I have been uncertain what to say about this situation. If you aren’t inundated with information about this like I am, CNN just came out with an episode of their show Believers in which Reza Aslan (an expert on Islam and Christianity) showcases various unusual beliefs around the world that featured a very unusual aspect of Hinduism.
He visited Hindus called Aghori who practice some very strange things having to do with death including cannibalism.
So of course this show is about sensationalism and strange, exotic, unusual things. They’re looking for views and they want to say, “Wow, how strange is this?”
A lot of mainstream Hindus are very concerned that this is airing to a big audience of people who know absolutely nothing about Hinduism. Even though it’s only showing a small sect of Hindus, it might be the only thing someone hears about Hindus. A big concern is that Hindu children in the west might be ridiculed for assumptions about their beliefs and practices.
I’ve been asked to boycott CNN and sign petitions to ban the show. And I do not feel comfortable doing that. I am very uncomfortable with censorship.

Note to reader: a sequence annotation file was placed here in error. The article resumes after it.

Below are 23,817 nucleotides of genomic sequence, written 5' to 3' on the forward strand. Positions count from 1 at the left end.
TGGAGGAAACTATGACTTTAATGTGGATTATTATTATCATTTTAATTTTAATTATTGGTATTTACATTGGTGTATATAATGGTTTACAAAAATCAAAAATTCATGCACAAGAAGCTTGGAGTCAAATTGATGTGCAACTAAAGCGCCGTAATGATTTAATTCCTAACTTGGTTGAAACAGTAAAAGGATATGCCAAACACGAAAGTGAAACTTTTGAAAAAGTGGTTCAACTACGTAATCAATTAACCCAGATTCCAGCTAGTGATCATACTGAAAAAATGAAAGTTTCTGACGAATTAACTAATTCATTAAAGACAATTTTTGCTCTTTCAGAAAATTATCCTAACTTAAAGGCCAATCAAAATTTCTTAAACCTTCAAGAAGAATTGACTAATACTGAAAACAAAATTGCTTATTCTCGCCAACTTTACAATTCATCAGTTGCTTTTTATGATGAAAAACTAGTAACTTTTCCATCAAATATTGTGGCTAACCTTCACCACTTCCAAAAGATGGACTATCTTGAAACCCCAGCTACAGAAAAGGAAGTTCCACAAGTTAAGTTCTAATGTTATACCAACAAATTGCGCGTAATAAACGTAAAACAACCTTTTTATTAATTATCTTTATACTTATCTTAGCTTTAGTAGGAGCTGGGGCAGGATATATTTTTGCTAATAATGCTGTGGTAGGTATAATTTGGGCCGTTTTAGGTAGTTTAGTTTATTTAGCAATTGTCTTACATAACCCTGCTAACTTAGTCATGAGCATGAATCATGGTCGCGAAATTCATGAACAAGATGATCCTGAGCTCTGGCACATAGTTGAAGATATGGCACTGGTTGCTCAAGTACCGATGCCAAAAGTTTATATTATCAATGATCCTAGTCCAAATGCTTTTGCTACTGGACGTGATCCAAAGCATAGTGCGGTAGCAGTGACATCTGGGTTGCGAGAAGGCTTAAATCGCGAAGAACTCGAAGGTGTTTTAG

But I do think it is in very poor taste to come out with a show like this at a time when Hindus’ lives are in danger because so little is known about us that we are frequently mistaken for Muslims. Americans need to know more about Hinduism, but to start with the very strangest aspects is an upsetting decision.
Unfortunately all this fuss and anger is basically free publicity and letting way more people know about this show than would have before. So CNN has no incentive not to do this.
One of my white American friends on Facebook shared an article about the controversy that was basically making fun of Hindus for being all worked up about a show. And I was surprised because he’s someone who is usually all about social justice, caring for others, preventing offense, etc. When I told him my concerns about it he said, “But it’s really clear this is only a small group.”
I think that got through to him.
What I think we should do about this situation and others like it is to be a louder voice. Not to tell people not to like something or not to watch something, but to talk about mainstream Hinduism louder than others are talking about weird parts. I think focusing on taking a positive step is more effective than framing the negative. In other words, saying “look at this cool thing” is better than “stop looking at that person’s thing.”
I think we need to flood the West with information and stories about Hinduism and all its beautiful variety.
Make our own shows, pitch tv stations, write articles…be a voice to share what Hinduism is really about to the people who right now know nothing about it and are ready to learn.